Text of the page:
If you’re trying to understand how to create a personality that permeates the web and social media, I will start by saying that, like most things, there are no hard and fast rules. As a consultant, I’ve seen companies take many different approaches to developing a personality. However, there are some integral steps that aid in success, which I’d like to share:

Remember, personality is a makeup of unique attitudes, interests, behaviors, and emotional responses. Your personality can extend beyond this, but start here.

  1. Start With Your Brand
    Your personality should be an extention of your brand. Pretty obvious, right? It should be. You should never shed your brand tenets in order to have a conversation with customers. As you begin to participate in social mediums you’ll find it’s not contrary to branding efforts, but rather a critical branding tool. Ultimately, it streamlines the communication you will have through these vehicles, adds consistency and credibility, and – ideally – instills a sense of trust and likeability.
  2. Don’t Let Your Mission Statement Go To Waste
    Customers don’t read mission statements. Well, maybe for non-profits they do. But rather than spending weekends revising your mission statement in vain, use a social media program to open doors for you to effectively infuse your company’s mission into a conversation.
  3. Pool Your Resources
    Social media necessitates a level of reputation management that is probably covered best by your PR team. However, at the end of the day, your efforts must be as warm and personable as a conversation with your best rep at your customer call center. Be sure to include these teams as you create your corporate personality.
  4. Don’t Forget Who You’re Talking To
    Remember your customers.  If you’ve done any customer segmentation or persona development in the past, use it. You’re in a great position to revisit this information and position your personality in a way that relates to your customers.
  5. Couple It With a Participation Plan
    I could go on forever about participation plans. And while I’ve decided to focus on personality here, my colleagues would have me on red alert if I didn’t at least mention the need to create a participation plan. The truth is, this plan is just as important as your personality. It should outline your online Community Managers and Moderators and articulate the logistics of participating via your personality.

However you decide to engage with your customers, you’ll need a corporate personality to guide your efforts moreso today than ever before. It won’t be easy to begin participating in real conversations about your products, services, practices, and the many touchy subjects that can and will come up; however, it is a necessity. The age of open communication with customers is here to stay, and if you’re not armed with your corporate personality as you take your company to the front lines, you will end up second guessing every step you take, and potentially causing some major faux pas when it comes to your brand. This is a time to plan and prepare.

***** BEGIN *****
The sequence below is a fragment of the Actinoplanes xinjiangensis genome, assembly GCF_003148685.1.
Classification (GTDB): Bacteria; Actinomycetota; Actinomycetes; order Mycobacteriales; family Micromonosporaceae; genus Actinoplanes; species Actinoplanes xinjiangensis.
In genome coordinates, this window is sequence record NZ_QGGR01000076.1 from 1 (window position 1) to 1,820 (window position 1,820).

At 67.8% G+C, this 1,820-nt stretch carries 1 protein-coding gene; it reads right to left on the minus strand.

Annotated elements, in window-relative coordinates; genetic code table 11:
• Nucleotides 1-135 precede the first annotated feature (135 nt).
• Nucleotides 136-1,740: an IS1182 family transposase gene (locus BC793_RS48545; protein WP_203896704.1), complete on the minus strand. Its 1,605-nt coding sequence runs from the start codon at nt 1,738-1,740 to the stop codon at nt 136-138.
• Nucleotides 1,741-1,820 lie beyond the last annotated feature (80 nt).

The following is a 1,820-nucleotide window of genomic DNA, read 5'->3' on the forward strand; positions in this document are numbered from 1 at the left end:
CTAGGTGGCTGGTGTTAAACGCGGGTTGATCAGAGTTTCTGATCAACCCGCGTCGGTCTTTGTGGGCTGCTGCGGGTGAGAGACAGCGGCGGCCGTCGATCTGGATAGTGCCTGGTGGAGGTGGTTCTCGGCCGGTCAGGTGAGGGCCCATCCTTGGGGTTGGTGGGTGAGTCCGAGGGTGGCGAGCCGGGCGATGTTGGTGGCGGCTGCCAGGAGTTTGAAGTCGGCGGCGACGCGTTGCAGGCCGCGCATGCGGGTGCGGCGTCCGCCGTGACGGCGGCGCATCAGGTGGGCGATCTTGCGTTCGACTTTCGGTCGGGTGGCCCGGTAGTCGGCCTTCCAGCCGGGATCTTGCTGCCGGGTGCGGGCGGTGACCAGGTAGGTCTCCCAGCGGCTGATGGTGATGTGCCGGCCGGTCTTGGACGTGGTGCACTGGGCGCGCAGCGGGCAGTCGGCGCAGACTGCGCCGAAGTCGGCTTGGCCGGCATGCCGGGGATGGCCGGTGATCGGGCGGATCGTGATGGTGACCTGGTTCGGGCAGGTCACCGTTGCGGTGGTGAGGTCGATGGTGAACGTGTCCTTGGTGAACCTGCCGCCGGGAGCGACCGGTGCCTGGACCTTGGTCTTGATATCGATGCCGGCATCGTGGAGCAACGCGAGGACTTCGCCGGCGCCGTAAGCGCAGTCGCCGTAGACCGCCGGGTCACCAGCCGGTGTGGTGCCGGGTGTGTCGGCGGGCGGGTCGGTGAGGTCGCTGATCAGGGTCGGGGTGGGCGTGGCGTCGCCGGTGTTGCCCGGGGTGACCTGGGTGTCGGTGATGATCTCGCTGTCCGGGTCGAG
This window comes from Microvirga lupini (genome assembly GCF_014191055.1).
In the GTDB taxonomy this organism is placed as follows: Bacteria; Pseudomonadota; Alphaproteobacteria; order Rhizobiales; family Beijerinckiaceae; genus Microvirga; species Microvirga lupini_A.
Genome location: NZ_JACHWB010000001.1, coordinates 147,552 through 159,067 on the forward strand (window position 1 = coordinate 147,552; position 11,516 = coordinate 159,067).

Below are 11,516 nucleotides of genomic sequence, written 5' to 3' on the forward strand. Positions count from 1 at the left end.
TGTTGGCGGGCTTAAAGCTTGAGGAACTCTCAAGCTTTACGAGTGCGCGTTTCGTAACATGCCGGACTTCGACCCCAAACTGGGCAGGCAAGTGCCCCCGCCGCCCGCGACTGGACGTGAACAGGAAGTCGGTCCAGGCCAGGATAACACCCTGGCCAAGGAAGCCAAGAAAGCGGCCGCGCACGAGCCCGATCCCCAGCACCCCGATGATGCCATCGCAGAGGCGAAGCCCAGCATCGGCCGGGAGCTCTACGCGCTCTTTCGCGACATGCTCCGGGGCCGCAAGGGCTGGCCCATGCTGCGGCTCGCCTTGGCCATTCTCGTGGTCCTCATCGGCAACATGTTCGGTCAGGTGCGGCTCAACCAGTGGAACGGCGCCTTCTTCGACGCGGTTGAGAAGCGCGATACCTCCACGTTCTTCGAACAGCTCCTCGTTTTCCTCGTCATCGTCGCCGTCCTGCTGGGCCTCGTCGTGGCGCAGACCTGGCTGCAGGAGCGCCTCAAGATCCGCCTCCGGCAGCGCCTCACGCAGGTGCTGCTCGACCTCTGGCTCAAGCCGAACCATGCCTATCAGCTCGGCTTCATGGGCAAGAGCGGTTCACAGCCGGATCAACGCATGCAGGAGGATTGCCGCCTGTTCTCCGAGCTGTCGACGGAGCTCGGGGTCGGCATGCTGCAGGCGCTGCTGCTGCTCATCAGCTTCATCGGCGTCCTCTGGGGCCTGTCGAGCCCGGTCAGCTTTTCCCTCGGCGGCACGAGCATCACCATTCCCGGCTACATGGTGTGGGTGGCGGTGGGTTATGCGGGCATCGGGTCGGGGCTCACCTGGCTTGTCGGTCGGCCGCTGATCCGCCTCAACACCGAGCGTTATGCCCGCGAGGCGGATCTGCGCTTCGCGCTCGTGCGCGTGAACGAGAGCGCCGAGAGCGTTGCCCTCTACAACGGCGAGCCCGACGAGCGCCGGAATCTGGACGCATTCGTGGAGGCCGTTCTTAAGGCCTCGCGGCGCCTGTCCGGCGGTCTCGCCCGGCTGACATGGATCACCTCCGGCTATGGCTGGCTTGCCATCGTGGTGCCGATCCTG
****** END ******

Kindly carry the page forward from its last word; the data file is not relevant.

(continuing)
Does Personality Pay Off?

So you may be wondering where all this planning will get you. What’s the ROI? As a consultant, it is obvious organizations want to understand the bottom line impact of their efforts. Even the largest companies are being asked to justify the returns rather than just throw money at the latest trends. If you’re looking to quantify your efforts, take comfort in knowing they can be measured. Just look at the many tools popping up that seek to measure – and not just page visits or views, but buzz and repore. To the brand marketers’ delight, analysts have caught on to how incredibly important the emotional ties to your brand are, especially as the effects are vetted more and more by your customers in the online space. In many ways, these are being looked at as the key metrics of a good social media program. And behind that, no doubt, lies personality.

At the end of the day, a good personality allows your customers to relate to you and allows you to relate to them, honestly and creatively. This is the foundation of any loyalty program or customer relationship management program, right?  Actually, it is the foundation of any relationship, period. Go figure. Your company is driven by relationships. And by that I mean personality.

And the best personality always wins. Ask Rick Davis.